Climatic Consequences of Nuclear Conflict
Department of Environmental Sciences
Animation drawn by Luke Oman.
TEDx presentation of the message (18 minutes):
TEDx talk on Climatic Effects of Nuclear War, in Hoboken, New Jersey, June 28, 2013 (18 minutes)
Brief (12 minutes) presentation of the message:
or (flash) or YouTube or Climatic Consequences of Nuclear Conflict (download), invited presentation; AGU Fall Meeting, San Francisco, California, December 5-9, 2011. This was the December 7, 2011, session to honor new AGU Fellows, and I presented it in a tuxedo. (12 minutes)
For a quick summary of the results:
Stumbling in the dark, reaching for the light, by Tilman Ruff (July 25, 2013)
No such thing as a safe number of nukes, by Ira Helfand and Alan Robock, CNN (June 20, 2013)
Self-assured destruction: The climate impacts of nuclear war, Bulletin of Atomic Scientists (September, 2012)
Nuclear Famine: A Billion People at Risk, by Ira Helfand (April, 2012)
Scientific American 12 Events That Will Change Everything, Made Interactive, Click on mushroom cloud, then click on "Interview with Alan Robock." (May 21, 2010)
Regional Nuclear War and the Environment, by Eben Harrell in Time Science (Jan. 22, 2009)
Nuclear Winter article in Encyclopedia of Earth (July 21, 2008)
One Page Summary: Congressional Briefing (June 12, 2008)
For an illustrated 8-page summary of the results:
Local nuclear war, global suffering. Scientific American (January, 2010)
PowerPoint Presentation, January, 2012:
Climatic Consequences of Nuclear Conflict (38 Mb) (by Alan Robock) presented multiple times - includes quotes from Mikhail Gorbachev on how important nuclear winter was in his decision to end the nuclear arms race (e.g., see answer to first question in his interview at http://dir.salon.com/story/news/feature/2000/09/07/gorbachev/)
PowerPoint Presentations, June, 2008:
Casualties and smoke emissions from regional and global nuclear conflict (8 Mb) (by Brian Toon, June 12, 2008) presented to Congressional briefings
Climatic Consequences of Nuclear Conflict (8 Mb) (by Alan Robock, June 12, 2008) presented to Congressional briefings
PowerPoint Presentations, October, 2007:
Climatic Consequences of Regional Nuclear Conflict (31 Mb) (by Alan Robock, October 4, 2007)
You will also need the movies, pin.AVI and effct01a.mov
Consequences of Regional-Scale Nuclear Conflicts: Understanding and Avoiding Nuclear Catastrophe (2 Mb) (by Brian Toon, October 9, 2007)
Xia, Lili, and Alan Robock, 2013: Impacts of a nuclear war in South Asia on rice production in mainland China. Climatic Change, 116, 357-372, doi:10.1007/s10584-012-0475-8. PDF file
Özdoğan, Mutlu, Alan Robock, and Christopher Kucharik, 2013: Impacts of a nuclear war in South Asia on soybean and maize production in the Midwest United States. Climatic Change, 116, 373-387, doi:10.1007/s10584-012-0518-1. PDF file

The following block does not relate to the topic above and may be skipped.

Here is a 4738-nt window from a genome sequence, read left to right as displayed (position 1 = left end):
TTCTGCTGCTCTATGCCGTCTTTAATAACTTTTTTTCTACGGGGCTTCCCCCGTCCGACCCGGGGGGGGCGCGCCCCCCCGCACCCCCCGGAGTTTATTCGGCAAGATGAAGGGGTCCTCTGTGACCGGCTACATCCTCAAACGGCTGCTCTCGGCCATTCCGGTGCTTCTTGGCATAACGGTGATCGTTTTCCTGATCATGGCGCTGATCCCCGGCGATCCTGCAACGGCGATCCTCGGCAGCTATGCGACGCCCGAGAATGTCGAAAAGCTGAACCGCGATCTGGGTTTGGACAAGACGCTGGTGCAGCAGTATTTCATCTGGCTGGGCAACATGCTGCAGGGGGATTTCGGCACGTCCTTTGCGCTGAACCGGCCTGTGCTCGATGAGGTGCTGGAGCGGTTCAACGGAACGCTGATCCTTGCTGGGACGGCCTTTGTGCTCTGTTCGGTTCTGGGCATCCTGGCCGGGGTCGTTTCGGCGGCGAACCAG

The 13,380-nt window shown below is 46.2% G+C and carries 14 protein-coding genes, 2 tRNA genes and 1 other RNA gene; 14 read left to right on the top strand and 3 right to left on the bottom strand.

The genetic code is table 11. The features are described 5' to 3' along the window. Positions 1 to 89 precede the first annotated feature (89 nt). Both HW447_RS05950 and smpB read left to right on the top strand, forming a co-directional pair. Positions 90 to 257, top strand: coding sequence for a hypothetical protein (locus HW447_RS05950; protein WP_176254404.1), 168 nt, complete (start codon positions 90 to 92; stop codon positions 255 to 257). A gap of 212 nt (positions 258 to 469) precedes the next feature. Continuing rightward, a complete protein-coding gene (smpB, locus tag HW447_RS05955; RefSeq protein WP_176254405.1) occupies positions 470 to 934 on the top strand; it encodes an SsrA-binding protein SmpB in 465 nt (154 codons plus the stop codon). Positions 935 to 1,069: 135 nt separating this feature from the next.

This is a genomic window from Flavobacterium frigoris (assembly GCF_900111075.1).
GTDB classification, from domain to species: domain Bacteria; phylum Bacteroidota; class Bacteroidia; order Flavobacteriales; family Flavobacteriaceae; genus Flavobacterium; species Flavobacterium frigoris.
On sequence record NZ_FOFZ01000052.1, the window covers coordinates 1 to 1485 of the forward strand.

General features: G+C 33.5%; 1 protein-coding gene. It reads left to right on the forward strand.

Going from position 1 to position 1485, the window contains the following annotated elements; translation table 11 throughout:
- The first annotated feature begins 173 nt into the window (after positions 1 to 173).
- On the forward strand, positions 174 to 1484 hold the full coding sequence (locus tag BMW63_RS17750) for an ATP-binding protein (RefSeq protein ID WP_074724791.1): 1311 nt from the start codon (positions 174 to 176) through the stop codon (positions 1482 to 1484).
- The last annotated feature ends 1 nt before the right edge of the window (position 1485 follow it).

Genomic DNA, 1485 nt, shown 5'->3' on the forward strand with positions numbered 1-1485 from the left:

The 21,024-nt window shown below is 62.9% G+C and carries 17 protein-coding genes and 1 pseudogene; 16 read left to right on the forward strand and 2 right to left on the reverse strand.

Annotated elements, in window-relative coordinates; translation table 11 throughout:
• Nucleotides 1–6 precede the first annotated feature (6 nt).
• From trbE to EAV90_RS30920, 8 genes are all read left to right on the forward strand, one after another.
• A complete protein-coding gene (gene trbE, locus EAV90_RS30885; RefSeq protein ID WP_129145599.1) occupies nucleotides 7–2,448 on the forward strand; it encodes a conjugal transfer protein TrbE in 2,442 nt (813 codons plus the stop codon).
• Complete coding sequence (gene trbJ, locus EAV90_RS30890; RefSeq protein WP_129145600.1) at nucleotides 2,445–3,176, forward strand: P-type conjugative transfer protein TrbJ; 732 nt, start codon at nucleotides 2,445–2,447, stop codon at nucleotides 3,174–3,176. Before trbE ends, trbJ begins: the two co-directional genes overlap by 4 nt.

Robock, Alan, and Owen Brian Toon, 2012: Self-assured destruction: The climate impacts of nuclear war, Bull. Atomic Scientists, 68(5), 66-74, doi:10.1177/0096340212459127. (Invited article) PDF file
Robock, Alan, 2011: Nuclear winter is a real and present danger. Nature, 473, 275-276. PDF file
Robock, Alan, and Owen Brian Toon, 2010: Local nuclear war, global suffering. Scientific American, 302, 74-81. PDF file
Robock, Alan, 2010: Nuclear winter. Wiley Interdisciplinary Reviews: Climate Change, 1, 418-427. (Invited paper) PDF file
Robock, Alan, 2010: New START, Eyjafjallajökull, and Nuclear Winter. Eos, 91 (47), 444-445, doi:10.1029/2010ES003201. PDF file
Mills, Michael J., Owen B. Toon, Richard P. Turco, Douglas E. Kinnison, and Rolando R. Garcia, 2008: Massive global ozone loss predicted following regional nuclear conflict. Proc. National Acad. Sci., 105, 5307–5312. PDF file
Toon, Owen B., Alan Robock, and Richard P. Turco, 2008: Environmental consequences of nuclear war. Physics Today, 61, No. 12, 37-42. PDF file
Robock, Alan, 2008: Time to bury a dangerous legacy – part II: Climatic catastrophe would follow regional nuclear conflict. YaleGlobal Online
Robock, Alan, 2008: Nuclear winter. In: Encyclopedia of Earth. Cutler J. Cleveland, Ed. (Washington, D.C.: Environmental Information Coalition, National Council for Science and the Environment). [First published in the Encyclopedia of Earth July 21, 2008; Last revised July 22, 2008]. http://www.eoearth.org/article/Nuclear_winter
Robock, Alan, 2007: Climate effects of a regional nuclear conflict. IPRC Climate, 7, no. 1, 16-18. PDF file
Robock, Alan, Luke Oman, Georgiy L. Stenchikov, Owen B. Toon, Charles Bardeen, and Richard P. Turco, 2007a: Climatic consequences of regional nuclear conflicts. Atm. Chem. Phys., 7, 2003-2012. PDF file Supplement caption Supplement This paper supersedes the previous discussion version. Russian translation (по русский) (See below for most important figures.)
Robock, Alan, Luke Oman, and Georgiy L. Stenchikov, 2007b: Nuclear winter revisited with a modern climate model and current nuclear arsenals: Still catastrophic consequences. J. Geophys. Res., 112, D13107, doi:2006JD008235. PDF file Russian translation (по русский) Featured as a Research Highlight in Nature.